- See: Partial ACL Deficiency:
- left untreated, the torn ACL leads to anterior laxity, rotatory instabilities, and meniscal tears;
- there is a definite increase in X-ray changes of DJD
- 1/3 of pts w/ isolated ACL injuries will show minimal instability
- 2/3 will show instability;
- patients who intend to return to pre-injury athletic activity level will find that re-injury is common;
- re-injury may occur in over 50% of young patients over one year;
- re-injury may occur in over one third of middle aged patients after one year;
- effects on the menisci: (see ACL and meniscal tears:
- at the time of injury approximately 1/3 of patients will have meniscal tears, which are equally divided between the medial and
- the anterior instability produced by the ACL tear often leads to longitudinal meniscal tears in the medial compartment;
- the degenerative arthritis seen in ACL deficient knees may be more related to concomitant meniscal tears than it is to the ACL deficiency;
- effects on chondral surfaces:
- cartilage damage will correlate with length of time from injury;
- medial compartment will often show more damage than the lateral compartment;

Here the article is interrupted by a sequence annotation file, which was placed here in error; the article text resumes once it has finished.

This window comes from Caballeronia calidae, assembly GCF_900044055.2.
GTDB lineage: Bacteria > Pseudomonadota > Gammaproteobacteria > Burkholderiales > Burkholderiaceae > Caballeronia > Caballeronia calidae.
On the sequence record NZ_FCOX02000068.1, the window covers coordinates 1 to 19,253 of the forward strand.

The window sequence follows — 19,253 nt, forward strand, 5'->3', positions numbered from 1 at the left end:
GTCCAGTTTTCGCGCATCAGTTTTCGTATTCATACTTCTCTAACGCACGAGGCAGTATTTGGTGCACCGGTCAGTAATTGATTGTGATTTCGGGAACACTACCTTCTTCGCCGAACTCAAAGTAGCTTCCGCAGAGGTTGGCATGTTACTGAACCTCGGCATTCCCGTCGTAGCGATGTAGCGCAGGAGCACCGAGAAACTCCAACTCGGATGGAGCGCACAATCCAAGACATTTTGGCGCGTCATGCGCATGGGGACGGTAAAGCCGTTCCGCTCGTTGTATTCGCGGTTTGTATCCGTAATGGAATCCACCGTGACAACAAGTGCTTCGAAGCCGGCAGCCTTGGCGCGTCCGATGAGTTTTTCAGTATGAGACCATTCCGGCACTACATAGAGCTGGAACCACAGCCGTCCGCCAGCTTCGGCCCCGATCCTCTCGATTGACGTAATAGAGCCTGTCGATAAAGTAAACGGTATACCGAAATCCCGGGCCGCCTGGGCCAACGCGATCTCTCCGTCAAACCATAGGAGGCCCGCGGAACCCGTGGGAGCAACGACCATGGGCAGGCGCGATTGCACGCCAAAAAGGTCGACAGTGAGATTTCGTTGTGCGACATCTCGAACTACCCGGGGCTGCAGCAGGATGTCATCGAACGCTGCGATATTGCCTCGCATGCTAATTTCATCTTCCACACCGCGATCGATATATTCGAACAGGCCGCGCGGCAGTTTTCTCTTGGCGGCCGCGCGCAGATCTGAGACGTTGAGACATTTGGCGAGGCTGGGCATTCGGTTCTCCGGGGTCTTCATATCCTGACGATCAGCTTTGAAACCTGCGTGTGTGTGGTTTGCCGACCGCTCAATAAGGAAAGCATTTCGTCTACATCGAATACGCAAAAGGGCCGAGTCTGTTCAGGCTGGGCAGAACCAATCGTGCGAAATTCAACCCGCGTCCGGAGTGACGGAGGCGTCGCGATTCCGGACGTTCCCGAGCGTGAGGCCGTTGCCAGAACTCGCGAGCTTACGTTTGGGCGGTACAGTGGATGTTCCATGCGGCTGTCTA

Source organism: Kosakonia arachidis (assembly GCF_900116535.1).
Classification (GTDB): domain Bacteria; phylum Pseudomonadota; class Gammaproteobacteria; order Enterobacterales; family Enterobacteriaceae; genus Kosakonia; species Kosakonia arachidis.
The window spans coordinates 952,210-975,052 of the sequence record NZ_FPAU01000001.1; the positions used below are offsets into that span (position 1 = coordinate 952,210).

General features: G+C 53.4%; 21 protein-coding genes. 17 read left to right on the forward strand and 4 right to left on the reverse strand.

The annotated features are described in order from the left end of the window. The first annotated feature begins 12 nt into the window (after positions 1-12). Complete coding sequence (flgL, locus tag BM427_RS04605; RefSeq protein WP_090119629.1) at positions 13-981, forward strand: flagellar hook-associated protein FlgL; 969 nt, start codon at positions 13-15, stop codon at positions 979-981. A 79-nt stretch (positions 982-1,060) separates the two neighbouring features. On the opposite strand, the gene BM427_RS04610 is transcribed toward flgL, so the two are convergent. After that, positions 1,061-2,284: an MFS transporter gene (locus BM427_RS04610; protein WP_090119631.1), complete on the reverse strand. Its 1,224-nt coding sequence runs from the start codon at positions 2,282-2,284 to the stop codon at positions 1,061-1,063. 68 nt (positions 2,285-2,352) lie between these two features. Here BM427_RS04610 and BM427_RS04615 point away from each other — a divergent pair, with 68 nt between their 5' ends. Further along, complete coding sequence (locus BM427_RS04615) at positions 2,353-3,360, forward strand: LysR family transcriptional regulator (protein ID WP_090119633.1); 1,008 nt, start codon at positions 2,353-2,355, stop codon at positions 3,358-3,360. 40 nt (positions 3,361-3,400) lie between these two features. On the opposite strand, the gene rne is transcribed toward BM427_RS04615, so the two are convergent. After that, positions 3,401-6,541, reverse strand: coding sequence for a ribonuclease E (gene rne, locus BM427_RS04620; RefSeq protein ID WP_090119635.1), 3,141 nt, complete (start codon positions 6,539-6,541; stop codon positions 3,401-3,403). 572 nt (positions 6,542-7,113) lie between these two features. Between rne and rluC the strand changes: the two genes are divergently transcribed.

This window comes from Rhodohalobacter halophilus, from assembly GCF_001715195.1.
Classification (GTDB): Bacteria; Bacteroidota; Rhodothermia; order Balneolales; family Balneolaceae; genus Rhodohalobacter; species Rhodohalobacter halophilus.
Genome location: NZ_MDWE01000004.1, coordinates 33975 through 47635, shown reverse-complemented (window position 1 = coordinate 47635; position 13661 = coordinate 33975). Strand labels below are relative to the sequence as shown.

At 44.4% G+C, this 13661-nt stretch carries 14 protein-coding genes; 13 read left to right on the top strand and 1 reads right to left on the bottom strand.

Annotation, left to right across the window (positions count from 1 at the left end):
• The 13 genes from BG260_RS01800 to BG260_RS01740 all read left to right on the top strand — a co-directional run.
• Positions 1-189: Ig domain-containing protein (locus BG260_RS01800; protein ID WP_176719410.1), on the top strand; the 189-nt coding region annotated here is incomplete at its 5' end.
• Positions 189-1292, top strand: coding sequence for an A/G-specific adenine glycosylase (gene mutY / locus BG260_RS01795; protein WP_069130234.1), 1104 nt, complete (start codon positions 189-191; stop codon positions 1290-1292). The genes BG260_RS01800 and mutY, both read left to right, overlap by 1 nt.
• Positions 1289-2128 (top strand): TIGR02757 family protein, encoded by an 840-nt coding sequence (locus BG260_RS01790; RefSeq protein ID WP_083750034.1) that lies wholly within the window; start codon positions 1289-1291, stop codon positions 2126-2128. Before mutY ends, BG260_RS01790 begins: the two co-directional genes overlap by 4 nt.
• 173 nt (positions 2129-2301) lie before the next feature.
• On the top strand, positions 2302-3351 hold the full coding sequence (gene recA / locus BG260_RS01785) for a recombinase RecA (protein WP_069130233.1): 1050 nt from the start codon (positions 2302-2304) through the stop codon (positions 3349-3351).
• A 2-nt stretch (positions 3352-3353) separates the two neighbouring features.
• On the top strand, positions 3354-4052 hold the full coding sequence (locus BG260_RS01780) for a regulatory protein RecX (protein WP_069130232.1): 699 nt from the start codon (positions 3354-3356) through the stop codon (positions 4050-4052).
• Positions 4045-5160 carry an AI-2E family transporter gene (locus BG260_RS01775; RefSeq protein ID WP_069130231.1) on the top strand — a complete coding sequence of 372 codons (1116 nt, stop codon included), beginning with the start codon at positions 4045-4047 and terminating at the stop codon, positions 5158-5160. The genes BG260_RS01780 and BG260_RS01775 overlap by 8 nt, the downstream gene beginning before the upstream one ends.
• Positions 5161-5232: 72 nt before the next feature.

- quadriceps avoidance gait: (see: gait)
- most patients will alter their gait in order to avoid anterior displacement of the tibia which occurs with quadriceps contraction;
- between 0 to 45 deg of flexion, contraction of the quadriceps will cause anterior translation of the quadriceps (which is normally
resisted by the ACL);
- maximum anterior translation of the tibia occurs at 15-25 deg of flexion;
- late degenerative changes:
- late degenerative changes are most often seen in ACL deficient knees with meniscal injury;
- ref: Long term osteoarthritic changes in anterior cruciate ligament reconstructed knees.
- Non Operative Treatment:
- there is no good evidence that brace wear decreases the rate of re-injury;
- older patients w/ isolated ligament injury who are willing to moderate their activity will find non-operative treatment to be satisfactory in
the majority of cases (over 80%)
The lower-extremity musculature in chronic symptomatic instability of the anterior cruciate ligament.
The symptomatic anterior cruciate-deficient knee. Part II: the results of rehabilitation, activity modification, and counseling on functional disability.
Followup of the acute nonoperated isolated anterior cruciate ligament tear.